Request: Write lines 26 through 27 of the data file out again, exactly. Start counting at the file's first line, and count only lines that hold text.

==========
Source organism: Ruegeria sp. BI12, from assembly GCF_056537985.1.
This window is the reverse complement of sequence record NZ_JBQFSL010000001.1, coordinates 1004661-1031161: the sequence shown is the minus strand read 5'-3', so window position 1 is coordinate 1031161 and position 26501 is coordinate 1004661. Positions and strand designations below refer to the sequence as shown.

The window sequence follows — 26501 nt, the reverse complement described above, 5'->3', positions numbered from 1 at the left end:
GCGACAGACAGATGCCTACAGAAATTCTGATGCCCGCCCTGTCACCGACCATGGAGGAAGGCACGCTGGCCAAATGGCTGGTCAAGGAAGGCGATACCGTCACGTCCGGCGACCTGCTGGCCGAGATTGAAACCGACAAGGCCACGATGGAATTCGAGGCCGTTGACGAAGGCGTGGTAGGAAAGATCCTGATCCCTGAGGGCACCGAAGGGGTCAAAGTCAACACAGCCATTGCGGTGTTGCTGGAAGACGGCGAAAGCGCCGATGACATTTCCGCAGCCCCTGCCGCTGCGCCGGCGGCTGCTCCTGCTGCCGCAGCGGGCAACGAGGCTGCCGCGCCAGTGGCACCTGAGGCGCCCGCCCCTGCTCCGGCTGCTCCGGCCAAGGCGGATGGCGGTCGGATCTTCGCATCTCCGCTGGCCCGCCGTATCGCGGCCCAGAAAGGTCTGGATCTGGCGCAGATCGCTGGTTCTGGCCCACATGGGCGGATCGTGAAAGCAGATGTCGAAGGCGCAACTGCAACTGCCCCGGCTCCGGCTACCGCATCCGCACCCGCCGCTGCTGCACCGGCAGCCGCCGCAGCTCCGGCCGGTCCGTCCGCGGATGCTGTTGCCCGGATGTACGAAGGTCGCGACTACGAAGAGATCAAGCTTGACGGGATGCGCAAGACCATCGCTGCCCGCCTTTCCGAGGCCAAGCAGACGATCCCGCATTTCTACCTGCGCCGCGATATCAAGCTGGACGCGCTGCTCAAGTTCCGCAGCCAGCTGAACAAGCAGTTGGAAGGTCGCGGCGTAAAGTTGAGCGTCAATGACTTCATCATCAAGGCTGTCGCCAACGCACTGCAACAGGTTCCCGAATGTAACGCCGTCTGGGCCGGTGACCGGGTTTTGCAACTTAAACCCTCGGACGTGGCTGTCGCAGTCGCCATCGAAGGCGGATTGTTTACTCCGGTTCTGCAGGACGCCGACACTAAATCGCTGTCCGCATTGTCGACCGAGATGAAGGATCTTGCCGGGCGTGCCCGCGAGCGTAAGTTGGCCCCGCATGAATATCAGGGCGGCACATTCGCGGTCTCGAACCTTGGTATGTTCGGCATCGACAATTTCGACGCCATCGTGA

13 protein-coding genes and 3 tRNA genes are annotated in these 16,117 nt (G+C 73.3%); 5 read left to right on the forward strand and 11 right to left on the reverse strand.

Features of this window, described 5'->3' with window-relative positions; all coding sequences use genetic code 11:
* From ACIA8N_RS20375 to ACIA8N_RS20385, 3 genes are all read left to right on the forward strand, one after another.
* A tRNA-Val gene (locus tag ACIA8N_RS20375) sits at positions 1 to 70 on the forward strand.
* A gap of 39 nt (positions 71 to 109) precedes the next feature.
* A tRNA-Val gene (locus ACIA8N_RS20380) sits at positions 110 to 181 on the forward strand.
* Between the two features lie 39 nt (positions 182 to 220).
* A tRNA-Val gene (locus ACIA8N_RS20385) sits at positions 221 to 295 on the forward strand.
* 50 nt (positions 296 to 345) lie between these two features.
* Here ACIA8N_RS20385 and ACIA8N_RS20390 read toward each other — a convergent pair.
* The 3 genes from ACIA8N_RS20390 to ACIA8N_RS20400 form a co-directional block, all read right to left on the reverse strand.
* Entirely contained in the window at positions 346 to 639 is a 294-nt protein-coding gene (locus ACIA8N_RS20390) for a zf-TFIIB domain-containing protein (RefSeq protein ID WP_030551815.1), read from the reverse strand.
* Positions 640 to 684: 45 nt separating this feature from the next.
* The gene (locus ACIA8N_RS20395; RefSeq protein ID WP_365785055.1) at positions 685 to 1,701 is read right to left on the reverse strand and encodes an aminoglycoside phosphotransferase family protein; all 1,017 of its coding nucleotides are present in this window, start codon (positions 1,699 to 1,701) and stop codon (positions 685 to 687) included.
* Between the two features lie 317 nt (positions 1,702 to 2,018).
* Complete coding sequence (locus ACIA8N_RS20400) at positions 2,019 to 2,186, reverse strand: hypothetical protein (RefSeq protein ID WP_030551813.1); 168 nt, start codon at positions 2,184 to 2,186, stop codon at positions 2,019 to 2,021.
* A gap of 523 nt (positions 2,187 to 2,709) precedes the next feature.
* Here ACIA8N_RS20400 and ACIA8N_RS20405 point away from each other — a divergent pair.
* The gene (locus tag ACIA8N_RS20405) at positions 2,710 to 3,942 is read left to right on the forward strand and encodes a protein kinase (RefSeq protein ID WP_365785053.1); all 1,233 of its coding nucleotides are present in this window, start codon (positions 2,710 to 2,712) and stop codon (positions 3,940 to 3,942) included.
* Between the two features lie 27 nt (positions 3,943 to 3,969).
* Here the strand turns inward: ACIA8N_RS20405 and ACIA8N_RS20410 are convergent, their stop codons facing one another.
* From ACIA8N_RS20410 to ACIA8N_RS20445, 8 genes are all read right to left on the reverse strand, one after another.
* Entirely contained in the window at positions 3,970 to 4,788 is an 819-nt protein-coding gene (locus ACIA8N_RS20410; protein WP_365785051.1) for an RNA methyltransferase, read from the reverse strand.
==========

* From ACIA8N_RS20410 to ACIA8N_RS20445, 8 genes are all read right to left on the reverse strand, one after another.
* Entirely contained in the window at positions 3,970 to 4,788 is an 819-nt protein-coding gene (locus ACIA8N_RS20410; protein WP_365785051.1) for an RNA methyltransferase, read from the reverse strand.